On August 5th 2012, in my house in Sigoules, my friend Don and I spoke of cinema. I had been a regular cinema-goer during my teens in the pre-television era. What we found we both had in common was weekly visits as small children to Saturday Morning Pictures, not far away from each other in South London. I went with Chris to the Odeon, Wimbledon, and Don attended the Granada, North Cheam.
An early entertainer was Tony Hancock who, in ‘Hancock’s Half Hour’, had us glued to the radio. He allegedly lived in Railway Cuttings, East Cheam. My friend, who lived in Cheam for twenty years, could find no matching location. The only reference to East Cheam he knew was a corrugated iron hut housing a religious establishment including East Cheam in its title. Hancock followed his radio series with one on television. The most famous episode is ‘The Blood Donor’, in which he bemoans having to part with ‘very nearly an armful’. As Don is a few years older than me, our trips to the cinema were not quite contemporary, but near enough.
I still remember the words of : ‘Here we are again, Happy as can be, All good pals, And jolly good company’, in which the MC led crowds of excited children at the start of the proceedings. This would be accompanied by an organ which rose from the orchestra pit. There followed a programme of cartoons, comedies, and Westerns. Cartoons would be Disney or Looney Tunes. Laurel & Hardy, Charlie Chaplin, Harold Lloyd, and Buster Keaton were the funny men.
I remember Buster Keaton being sped along on the front of a steam train. Don’s recollection is of Harold Lloyd being suspended from the hands of Big Ben. These men performed all their own stunts without the benefit of modern technology. Big Ben must have been a made-up model. The Westerns offered a different thrill. I particularly remember Kit Carson. We would be treated to twenty minutes of a serialised film starring the cowboy hero which would leave us all on tenterhooks until the following week. He would be left surrounded by Indians on the warpath, or tied up by villains. We had to wait seven long days to see how he would extricate himself. Other such stars were Roy Rogers and Trigger; the singing Gene Autrey; and The Lone Ranger and Tonto. Magical stuff for children who had no screen at home. We all vociferously joined in.
Later, Don and I, still unaware of each other, would visit the newsreel cinemas at the London Terminal Stations. We would watch Pathe news covering the previous week. These eventually became cartoon cinemas and those offering subtitled foreign films. My venue was Waterloo station in my early commuting years.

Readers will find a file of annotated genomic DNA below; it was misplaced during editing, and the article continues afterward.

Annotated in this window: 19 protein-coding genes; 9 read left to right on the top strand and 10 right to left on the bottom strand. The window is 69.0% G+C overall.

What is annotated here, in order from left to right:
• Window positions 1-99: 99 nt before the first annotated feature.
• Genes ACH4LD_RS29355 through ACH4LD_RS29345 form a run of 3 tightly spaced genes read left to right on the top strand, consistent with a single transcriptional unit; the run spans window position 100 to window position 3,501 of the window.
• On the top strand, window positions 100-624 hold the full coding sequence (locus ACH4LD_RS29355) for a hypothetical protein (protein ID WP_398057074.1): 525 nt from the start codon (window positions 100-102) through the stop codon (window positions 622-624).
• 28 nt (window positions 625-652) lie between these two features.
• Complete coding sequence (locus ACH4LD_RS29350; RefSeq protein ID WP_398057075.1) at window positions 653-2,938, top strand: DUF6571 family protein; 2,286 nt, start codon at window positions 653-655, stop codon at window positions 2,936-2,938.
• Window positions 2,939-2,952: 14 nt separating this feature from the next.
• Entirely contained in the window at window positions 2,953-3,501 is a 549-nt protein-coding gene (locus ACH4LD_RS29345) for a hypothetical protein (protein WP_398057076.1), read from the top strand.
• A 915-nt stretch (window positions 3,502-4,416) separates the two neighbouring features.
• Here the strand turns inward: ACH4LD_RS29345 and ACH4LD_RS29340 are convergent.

Don’s story of a recent visit to the theatre in Bungay where the audience consisted of eight people reminded me of Charlie Chaplin. Just after the film ‘Chaplin’ came out it reached Lincolnshire. This was a biopic, starring Robert Downey Jr., brilliantly playing the acrobatic comic. Jessica and I drove out to the small town of Sleaford to see the performance. It was showing at the Odeon. Not one that has been split into several cinemas with multiple screens. One of the huge, possibly earlier music hall, establishments, which were either adapted or built in the brief heyday of the local cinema. There was a staff of two. A very tall gentleman, who must have been in his eighties, ushered us to the ticket desk in the vast foyer, which was serviced by an equally elderly woman we presumed to be his wife. We bought our tickets and entered the auditorium. Our usher was waiting inside where he tore our tickets in half, gravely presenting us with our respective sections, whilst retaining the others. Before the show began we established that we were an audience of twelve. There was plenty of room and it was very cold. At the interval a beam lit up the ice cream girl. As you’ve probably guessed, this was our ticket seller. The ice creams were a bit hard, and, for a while, beyond the capabilities of the wooden spoons. Perhaps the vendor had mentioned the temperature to her colleague, for he came round and asked us if we would like the heating on. Naturally we all would. He disappeared, and returned with a two-bar electric fire which he placed in the centre of one of the side aisles. It was an excellent film and and a most entertaining experience. Probably a retirement project.
Another relic of the heyday of the cinema is the Granada, Tooting, in South West London. In that brief period of a few decades it showed films in a splendid setting with three or four thousand seats, and ornate boxes in tiers high above the stalls. A Grade I listed Art Deco style building, it is now what has been termed ‘the finest bingo hall in the land’, home to Gala Bingo Club. Many years ago I attended there my only bingo session with my Auntie Stella. I fell asleep during the proceedings.
Back in the early 1950s, I discovered ‘Push Bar To Open’, which was the sign accompanying the emergency cinema exits. One afternoon, as I left, the door would not close properly. This phenomenon was always worth investigating in order to gain free access.
Another less savoury aspect of this form of entertainment was that if you were on your own you risked a man with a raincoat across his knees moving into the seat beside you. A hand would then caress your thigh. You would then get up smartly and occupy a seat as far away as possible.